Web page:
"28 Days Later" operates on all cylinders with a heart-wrenching script and standout performances from Naomie Harris, Brendan Gleeson, Christopher Eccleston, and a then-unknown Cillian Murphy. Boyle highlights the nerve-shattering terror with a jarring narrative style shot mostly on a digital video. The movie won a handful of genre awards including the title of Best Horror Film by the US Academy of Science Fiction, Fantasy & Horror Films, but was ignored by the Academy of Motion Picture Arts and Sciences. However, the impact of Boyle's groundbreaker can still be felt today, and Jake Kleinman from Inverse describes "28 Days Later" as "an all-time classic that belongs in the pantheon of great cinema."

Director: Karyn Kusama, The Invitation

Karyn Kusama is an artist with a lamentable track record of being unappreciated. After sharing the Grand Jury Prize and winning an award for dramatic directing at the 2000 Sundance Film Festival for her debut, "Girlfight," Kusama helmed the critically panned "Æon Flux," which landed her in what she describes as "director's jail," and the criminally maligned "Jennifer's Body," a picture currently in the midst of a massive cultural reevaluation.

More grounded in reality, Kusama's fourth effort, "The Invitation," follows a grieving father who attends a dinner party thrown by his ex-wife and her new lover. The evening slowly devolves into shocking acts of violence as Kusama explores grief, paranoia, and the reality of death. Many fans mention John Carroll Lynch's unnerving performance and a taut script by Phil Hay and Matt Manfredi, but the lion's share of praise has been reserved for Kusama, with Heather Wixson calling it, "some of the most assuredly confident and nuanced work from [Kusama] to date and one of the most devastating horror films I've seen in years." Despite this praise, the versatile director has so far been completely neglected by the Academy, which is perhaps not surprising given its notorious lack of nominations for female filmmakers.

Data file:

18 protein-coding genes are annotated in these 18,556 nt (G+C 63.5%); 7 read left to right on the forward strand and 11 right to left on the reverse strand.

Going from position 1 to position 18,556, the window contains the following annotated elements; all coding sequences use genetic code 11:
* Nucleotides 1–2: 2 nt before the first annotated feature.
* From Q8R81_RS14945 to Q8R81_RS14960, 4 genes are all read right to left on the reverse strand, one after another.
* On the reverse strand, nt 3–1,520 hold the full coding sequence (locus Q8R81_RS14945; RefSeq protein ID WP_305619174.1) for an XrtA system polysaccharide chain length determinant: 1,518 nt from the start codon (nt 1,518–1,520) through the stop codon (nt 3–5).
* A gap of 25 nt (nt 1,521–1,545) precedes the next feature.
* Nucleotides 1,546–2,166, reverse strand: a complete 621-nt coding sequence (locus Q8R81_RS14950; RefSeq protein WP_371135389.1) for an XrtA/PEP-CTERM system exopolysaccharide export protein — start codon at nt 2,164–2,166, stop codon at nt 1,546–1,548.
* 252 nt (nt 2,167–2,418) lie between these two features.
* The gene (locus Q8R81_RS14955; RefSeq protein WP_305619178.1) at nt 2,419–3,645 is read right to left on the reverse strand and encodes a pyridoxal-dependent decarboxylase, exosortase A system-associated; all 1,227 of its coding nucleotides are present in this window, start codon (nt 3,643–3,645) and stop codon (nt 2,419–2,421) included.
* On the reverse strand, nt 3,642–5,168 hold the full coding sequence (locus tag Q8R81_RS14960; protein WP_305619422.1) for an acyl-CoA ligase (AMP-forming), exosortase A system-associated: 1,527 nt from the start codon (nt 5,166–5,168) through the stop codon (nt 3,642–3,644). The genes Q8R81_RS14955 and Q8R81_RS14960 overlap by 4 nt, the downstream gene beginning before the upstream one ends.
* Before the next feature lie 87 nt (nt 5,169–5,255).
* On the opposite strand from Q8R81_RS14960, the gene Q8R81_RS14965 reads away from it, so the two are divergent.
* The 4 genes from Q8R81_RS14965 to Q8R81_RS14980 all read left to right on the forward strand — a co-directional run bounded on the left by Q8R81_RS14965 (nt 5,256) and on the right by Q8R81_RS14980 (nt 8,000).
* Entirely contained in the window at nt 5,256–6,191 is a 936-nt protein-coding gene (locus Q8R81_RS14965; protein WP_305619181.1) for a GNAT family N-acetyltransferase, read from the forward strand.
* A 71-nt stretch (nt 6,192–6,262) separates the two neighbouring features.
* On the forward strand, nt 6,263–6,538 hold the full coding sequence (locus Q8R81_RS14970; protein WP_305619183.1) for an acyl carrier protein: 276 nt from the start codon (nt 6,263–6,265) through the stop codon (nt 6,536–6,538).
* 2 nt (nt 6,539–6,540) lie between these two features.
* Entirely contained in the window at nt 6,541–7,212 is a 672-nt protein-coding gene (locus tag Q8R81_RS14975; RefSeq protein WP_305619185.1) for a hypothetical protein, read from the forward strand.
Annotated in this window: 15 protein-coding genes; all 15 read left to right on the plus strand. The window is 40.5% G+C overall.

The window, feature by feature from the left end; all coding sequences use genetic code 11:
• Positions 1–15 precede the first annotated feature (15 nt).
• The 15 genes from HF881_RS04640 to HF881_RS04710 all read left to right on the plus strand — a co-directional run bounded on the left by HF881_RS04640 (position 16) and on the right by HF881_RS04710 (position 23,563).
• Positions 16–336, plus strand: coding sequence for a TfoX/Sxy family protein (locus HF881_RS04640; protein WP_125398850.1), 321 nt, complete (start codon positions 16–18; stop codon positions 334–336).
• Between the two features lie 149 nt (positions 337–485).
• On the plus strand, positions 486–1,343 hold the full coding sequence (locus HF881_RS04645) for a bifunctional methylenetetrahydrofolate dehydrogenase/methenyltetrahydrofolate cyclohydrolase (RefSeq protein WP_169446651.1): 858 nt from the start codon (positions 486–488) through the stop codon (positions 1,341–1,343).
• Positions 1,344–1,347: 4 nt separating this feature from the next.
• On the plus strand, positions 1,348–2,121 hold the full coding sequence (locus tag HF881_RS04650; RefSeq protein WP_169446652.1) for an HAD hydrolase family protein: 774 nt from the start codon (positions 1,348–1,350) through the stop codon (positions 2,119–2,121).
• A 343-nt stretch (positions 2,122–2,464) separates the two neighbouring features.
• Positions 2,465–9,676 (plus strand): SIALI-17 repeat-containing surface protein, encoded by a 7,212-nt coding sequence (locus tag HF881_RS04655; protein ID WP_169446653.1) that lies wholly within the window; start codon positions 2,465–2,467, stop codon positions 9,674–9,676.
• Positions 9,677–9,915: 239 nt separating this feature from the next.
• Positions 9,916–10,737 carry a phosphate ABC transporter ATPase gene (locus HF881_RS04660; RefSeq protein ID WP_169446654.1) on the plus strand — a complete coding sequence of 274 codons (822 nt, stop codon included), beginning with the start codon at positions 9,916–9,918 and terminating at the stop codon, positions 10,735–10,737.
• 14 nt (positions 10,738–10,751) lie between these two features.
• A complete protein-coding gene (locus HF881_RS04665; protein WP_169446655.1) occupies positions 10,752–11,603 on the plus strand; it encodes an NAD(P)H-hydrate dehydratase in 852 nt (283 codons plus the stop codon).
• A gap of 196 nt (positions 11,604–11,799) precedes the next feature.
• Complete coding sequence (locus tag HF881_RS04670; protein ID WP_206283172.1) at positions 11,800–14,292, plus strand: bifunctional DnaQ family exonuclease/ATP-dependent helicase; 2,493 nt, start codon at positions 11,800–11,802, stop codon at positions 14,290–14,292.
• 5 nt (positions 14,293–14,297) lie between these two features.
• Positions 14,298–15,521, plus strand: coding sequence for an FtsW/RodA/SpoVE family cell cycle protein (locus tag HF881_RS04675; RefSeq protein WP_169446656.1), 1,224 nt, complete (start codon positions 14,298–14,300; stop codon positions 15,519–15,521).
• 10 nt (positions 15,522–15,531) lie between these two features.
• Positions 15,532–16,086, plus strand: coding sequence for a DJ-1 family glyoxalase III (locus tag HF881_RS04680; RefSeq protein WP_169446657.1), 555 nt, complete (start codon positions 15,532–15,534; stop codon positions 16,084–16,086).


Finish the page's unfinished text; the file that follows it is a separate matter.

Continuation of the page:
Actor in a Leading Role: Rutger Hauer, The Hitcher

Magnetic villains abound in the horror genre, but few remain as mysterious as John Ryder (Rutger Hauer) in the 1986 road horror film, "The Hitcher." Jim Halsey (C. Thomas Howell), while on a cross-country trip, tries to stay awake one rainy night when he makes the worst decision of his life and picks up a mysterious stranger hitchhiking along the road. Ryder is the epitome of a land shark, a bloodthirsty murderer with no discernable motive for his crimes besides the perverse joy of watching others squirm. The two men engage in a cat-and-mouse game across Texas highways that pushes Jim to the very limit of his endurance and challenges him to decide what kind of a person he wants to be.

Ryder resembles similar classic slasher villains like Michael Myers and Jason Voorhees, for whom killing comes as naturally as breathing. However, Hauer embodies this particular archetype without the benefit of an iconic mask in a deceptively straightforward performance that draws the audience into the mind of a character with virtually no backstory. Hauer earned a Saturn Award nomination for his role in the sci-fi classic "Blade Runner," but the Oscars slighted him. It's possible the bleak and violent film was just too unsettling for Academy voters, leading them to pass over a villainous turn for the ages.